When I was 21 years old, I became a Christian after spending most of my teenage years avoiding the sermons and influences of pious relatives. I had come to the end of my ability to tolerate the bitter, self-absorbed young man I had become, and my conversion marked a significant point of development for me in my spiritual growth. This, and even the mental conception of my life as having a spiritual dimension, was dramatically influenced by a series of experiences I had a year earlier involving the use of LSD. In my view, none of my subsequent religious commitments would have happened if not for the opening to the spirit that this substance facilitated.
A means to an end Finding either lay members or those with leadership responsibilities in the mainstream faiths who are willing to talk openly about positive aspects of drug use is difficult. If anything, it is more difficult now than in the 1960s when greater numbers of people moved toward world religions as a result of their drug experiences.
My experience as a Christian has almost entirely been in the context of conservative evangelicalism, a way of belief that is notoriously mistrustful of most forms of mysticism, especially those that involve drugs or trance states. For most of the past fifteen years, I publicly subscribed to the Church's view that psychoactive drugs were taboo unless prescribed by a doctor, and that intentionally seeking an altered state of consciousness in order to make spiritual discoveries was opening the door to deviant and deceptive forms of spirituality. ... (pages 100-101)
I've recently stopped attending my conservative Church and I'm looking at more inclusive, less authoritarian expressions of Christianity. The use of entheogens is way outside the parameters of our Church's teaching and practice, and this interest has probably hastened my withdrawal from the congregation and emboldened me to express my doctrinal disagreements. But I'm reluctant to concede that I've fallen away due to drugs. To me, this is a path that I've been on for a number of years, and drugs are just one small component of a larger vision I'm, pursuing. ...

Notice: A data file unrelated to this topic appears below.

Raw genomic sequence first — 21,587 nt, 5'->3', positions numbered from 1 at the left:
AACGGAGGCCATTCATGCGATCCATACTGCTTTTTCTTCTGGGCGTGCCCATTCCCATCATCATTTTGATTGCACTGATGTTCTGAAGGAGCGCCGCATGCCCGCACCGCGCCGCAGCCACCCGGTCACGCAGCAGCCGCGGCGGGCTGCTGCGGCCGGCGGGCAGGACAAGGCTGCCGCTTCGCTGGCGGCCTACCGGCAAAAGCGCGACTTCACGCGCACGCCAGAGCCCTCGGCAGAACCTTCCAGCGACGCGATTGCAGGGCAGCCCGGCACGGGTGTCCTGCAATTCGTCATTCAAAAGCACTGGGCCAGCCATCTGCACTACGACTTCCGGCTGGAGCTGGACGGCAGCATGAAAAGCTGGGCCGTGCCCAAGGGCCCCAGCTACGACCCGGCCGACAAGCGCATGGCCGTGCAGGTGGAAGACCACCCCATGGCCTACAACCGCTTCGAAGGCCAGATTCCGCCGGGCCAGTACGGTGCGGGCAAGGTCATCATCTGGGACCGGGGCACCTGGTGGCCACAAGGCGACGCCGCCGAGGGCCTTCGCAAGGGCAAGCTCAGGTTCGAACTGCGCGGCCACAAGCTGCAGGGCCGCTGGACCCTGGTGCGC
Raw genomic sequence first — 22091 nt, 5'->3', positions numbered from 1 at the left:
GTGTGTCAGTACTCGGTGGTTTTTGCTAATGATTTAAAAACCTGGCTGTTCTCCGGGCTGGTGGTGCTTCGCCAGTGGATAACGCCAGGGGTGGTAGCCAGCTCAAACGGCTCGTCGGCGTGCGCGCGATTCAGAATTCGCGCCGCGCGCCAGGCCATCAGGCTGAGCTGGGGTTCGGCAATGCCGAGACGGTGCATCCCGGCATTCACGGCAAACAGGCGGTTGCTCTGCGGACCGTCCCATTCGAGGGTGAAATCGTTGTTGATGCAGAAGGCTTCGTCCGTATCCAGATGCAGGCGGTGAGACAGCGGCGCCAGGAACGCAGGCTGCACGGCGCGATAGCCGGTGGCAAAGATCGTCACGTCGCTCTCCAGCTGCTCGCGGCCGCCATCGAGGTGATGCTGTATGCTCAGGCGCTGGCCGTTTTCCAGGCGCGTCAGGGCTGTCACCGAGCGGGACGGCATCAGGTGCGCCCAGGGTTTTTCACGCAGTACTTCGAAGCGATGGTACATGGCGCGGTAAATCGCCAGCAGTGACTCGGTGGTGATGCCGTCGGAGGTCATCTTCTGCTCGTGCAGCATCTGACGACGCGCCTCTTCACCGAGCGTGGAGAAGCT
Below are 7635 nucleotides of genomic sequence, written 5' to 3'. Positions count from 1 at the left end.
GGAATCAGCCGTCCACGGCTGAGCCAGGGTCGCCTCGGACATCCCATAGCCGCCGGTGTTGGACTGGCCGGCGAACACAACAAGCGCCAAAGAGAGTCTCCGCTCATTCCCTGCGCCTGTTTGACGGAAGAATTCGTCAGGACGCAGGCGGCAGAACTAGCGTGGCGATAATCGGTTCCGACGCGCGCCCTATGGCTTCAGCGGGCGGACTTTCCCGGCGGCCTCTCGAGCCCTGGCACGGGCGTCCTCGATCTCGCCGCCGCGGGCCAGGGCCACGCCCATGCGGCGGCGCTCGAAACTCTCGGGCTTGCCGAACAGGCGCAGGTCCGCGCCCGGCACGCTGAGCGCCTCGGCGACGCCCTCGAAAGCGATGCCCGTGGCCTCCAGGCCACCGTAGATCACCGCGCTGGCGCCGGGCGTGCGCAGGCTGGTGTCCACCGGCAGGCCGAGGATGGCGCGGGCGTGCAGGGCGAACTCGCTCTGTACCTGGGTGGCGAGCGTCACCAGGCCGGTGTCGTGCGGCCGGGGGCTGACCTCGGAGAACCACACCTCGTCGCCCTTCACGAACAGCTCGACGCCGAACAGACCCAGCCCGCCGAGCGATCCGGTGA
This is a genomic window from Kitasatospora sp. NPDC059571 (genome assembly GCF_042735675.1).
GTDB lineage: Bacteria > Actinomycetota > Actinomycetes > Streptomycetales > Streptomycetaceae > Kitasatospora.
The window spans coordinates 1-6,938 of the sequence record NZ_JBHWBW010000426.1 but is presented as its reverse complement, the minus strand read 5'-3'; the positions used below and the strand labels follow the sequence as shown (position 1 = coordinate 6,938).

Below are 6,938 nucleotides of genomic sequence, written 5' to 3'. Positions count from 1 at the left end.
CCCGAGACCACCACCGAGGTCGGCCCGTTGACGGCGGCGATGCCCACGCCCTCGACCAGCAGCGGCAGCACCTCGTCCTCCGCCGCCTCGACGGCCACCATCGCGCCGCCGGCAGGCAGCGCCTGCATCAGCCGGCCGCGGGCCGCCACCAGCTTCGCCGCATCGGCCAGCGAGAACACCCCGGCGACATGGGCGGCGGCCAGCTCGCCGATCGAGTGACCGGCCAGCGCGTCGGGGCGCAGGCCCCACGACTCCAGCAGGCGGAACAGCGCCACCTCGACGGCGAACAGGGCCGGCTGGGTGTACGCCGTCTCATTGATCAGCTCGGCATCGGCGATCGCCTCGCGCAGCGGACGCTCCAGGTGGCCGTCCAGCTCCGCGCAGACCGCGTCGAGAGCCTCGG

I know that most people on either side of this issue regard drugs ad Christianity as utterly opposed and incompatible, but despite this tension, there is a tremendous amount of creative potential when the two sources of insight are brought into contact. They both have enormous power to shape the manner in which we interact with other people and our environment, and I believe that if we can get beyond the atmosphere of suspicion and hostility that each group holds towards the other, many good things will result. The Christian legacy of evocative symbols and compassionate ethics (when rightly applied) runs deep through Western consciousness and has much to offer to global society. Likewise, the psychedelic vision can have a profound effect in snapping the materialistic and egocentric straitjackets that have bound us to many destructive habits, as long as we are able to avoid abusing the substances.
In some ways I feel like an isolated pioneer who knows that there's gold hidden in the hills, but I just haven't found the tools and people that will help me bring it out to the full light of day. I pray that more people will be drawn to join in this endeavour. (page 105)
Yet it is clear from the accounts and interviews in this chapter that psychoactives can have a role to play in the spiritual life of those in mainstream religions. It is also clear that those who do not use them in this way do so with an awareness of their potential for spiritual growth, but also of their limitations. These accounts show psychoactives used with respect and care. Preoccupation with their use is discouraged, as is confusing the messenger with the message. (page 109)
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This compilation by Thomas B. Roberts & Paula Jo Hruby